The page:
For a HELOC, qualifying is usually just as simple as getting an estimate or value on your property, and having a good credit score. There is often minimal paperwork and little concern about your income.

2. Applying

One major benefit of a HELOC is once you get one, they’re good for a set draw period. That period is usually 5 or 10 years. So once you get it, you have it at your disposal for that timeframe. You can use it over and over.

A bank line of credit that goes through your business is less set-it-and-forget-it. Some banks will want to look at your financials every year, and some every two years. You’ll have to re-qualify every couple of years.

With a bank line of credit, you have to bring in your paperwork every few years, so you have to be sure your business stays profitable. They also re-evaluate the property’s value, which can be pro or con depending on the market.

3. LTVs on a Bank Line of Credit vs HELOC

What are they going to lend you? A HELOC on a non-owner-occupied property usually maxes out at 70% of your equity. In owner-occupied, that could be up to 80%.

Depending on your credit and your properties, a bank line of credit will probably have a maximum LTV of 75% average overall on the properties.

The LTVs on these two lines of credit aren’t that different. It’s more important that, whichever option you go with, you shop around to maximize your loan-to-value.

4. Costs

Typically, a HELOC costs a few hundred dollars to open up. So each property you put a HELOC on will have its own fees (the couple hundred bucks) and requirements every time. But remember, this lasts for 5-10 years, or until whenever you refinance it.

The cost for a bank line of credit will be somewhere between one and one and a half percent. They may need some appraisals to approve it. And remember – since it’s only a 1-2 year limit on bank lines of credit, these charges will happen at least every 2 years.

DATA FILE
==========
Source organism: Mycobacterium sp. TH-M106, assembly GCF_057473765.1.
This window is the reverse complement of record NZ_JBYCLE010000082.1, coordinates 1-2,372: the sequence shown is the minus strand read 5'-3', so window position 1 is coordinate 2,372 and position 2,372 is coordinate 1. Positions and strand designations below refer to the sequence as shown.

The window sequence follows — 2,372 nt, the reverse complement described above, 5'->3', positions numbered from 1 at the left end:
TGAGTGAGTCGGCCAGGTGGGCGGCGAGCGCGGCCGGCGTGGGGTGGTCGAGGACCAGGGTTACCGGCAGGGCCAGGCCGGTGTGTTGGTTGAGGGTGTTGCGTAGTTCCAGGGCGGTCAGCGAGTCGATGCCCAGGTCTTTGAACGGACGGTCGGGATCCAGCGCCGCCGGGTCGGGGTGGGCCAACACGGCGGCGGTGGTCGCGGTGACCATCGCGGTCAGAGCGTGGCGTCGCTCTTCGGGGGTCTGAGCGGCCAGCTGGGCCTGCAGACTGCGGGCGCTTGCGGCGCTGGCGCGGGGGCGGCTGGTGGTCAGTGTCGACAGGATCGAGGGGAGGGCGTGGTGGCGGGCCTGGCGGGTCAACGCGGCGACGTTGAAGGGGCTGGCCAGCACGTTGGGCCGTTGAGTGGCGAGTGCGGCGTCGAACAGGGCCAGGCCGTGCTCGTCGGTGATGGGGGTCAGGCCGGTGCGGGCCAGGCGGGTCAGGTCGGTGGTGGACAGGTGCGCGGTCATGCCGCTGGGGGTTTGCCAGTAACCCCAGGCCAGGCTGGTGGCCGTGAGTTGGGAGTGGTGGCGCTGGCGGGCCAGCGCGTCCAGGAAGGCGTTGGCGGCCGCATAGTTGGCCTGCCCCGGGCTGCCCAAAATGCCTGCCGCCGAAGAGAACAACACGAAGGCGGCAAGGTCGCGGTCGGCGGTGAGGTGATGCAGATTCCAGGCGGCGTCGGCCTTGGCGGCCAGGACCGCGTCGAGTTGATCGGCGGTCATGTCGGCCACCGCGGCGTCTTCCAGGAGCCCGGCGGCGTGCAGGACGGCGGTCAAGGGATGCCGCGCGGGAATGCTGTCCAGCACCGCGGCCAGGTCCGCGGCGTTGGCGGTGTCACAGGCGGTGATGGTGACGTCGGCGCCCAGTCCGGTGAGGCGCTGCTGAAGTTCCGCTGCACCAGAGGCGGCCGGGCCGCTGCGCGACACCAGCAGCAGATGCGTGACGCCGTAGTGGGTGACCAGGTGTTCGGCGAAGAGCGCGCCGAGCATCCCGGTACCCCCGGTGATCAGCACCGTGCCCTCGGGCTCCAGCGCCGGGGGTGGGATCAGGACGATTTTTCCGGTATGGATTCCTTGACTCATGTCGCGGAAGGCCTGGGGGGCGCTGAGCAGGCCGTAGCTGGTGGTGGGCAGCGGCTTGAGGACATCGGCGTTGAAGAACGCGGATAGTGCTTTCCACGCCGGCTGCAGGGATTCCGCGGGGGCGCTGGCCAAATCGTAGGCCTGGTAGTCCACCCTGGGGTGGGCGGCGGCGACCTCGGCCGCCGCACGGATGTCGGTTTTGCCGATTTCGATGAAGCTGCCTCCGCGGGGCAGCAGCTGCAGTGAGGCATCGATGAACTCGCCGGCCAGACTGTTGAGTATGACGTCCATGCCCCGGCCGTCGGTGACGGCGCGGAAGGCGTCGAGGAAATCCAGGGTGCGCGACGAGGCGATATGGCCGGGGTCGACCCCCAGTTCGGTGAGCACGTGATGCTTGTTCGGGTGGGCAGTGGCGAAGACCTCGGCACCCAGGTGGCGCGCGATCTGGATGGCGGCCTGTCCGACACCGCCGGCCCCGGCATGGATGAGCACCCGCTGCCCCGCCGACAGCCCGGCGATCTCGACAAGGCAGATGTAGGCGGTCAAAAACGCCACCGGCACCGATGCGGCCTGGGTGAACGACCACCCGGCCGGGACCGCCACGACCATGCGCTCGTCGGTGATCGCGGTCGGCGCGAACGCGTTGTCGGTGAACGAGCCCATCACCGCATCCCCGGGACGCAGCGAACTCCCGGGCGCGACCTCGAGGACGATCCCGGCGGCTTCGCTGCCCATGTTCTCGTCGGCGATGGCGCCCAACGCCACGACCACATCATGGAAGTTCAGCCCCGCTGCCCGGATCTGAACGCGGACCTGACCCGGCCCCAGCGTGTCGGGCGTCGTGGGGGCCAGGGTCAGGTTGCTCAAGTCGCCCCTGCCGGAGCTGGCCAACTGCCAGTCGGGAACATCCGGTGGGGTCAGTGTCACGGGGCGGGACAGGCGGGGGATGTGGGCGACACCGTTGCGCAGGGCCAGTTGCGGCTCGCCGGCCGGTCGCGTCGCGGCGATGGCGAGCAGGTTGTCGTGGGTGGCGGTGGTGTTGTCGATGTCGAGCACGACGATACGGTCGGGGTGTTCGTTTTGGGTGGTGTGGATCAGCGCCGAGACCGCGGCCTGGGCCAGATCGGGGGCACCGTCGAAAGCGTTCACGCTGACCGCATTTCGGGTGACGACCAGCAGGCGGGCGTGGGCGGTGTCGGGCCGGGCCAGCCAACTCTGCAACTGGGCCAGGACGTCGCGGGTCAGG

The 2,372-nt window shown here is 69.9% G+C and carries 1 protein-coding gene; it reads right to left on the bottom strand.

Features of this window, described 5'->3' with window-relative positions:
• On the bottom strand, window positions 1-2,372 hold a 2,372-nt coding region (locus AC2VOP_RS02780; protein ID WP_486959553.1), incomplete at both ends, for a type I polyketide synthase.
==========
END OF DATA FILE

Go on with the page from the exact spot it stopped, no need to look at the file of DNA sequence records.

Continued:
5. Source

Now, the biggest benefit of a bank line of credit: it’s in one source. 

For HELOCs, you have a small amount available on each property. So if you need a large amount, you’ll have to go to each bank or credit union and pull out the amounts. You’ll have different accounts at different banks that you’ll have to manage the payments on. You may have two HELOCs, or you might have 10 – and you might have to put all 10 together to get enough funds for what you need.

How the Find the Best Line of Credit

The benefits of a HELOC: they’re fast, easy, and they’ll stay there for 10 years. 

For a bank line of credit, you have all your funds from one source, but every year or two, you have to requalify.

So they both have their benefits, and they both have their uses. Whatever makes sense for you is what you should be focused on.

It’s sometimes hard to figure out what’s best and what banks will work with you. That’s what we could do here at the cash flow company. We keep in touch with banks to find the best credit options for investors.

If you have a question or you need someone to help find the best line of credit for you, reach out at We’d be glad to help.

For more on real estate investing, you can check out our Youtube videos here.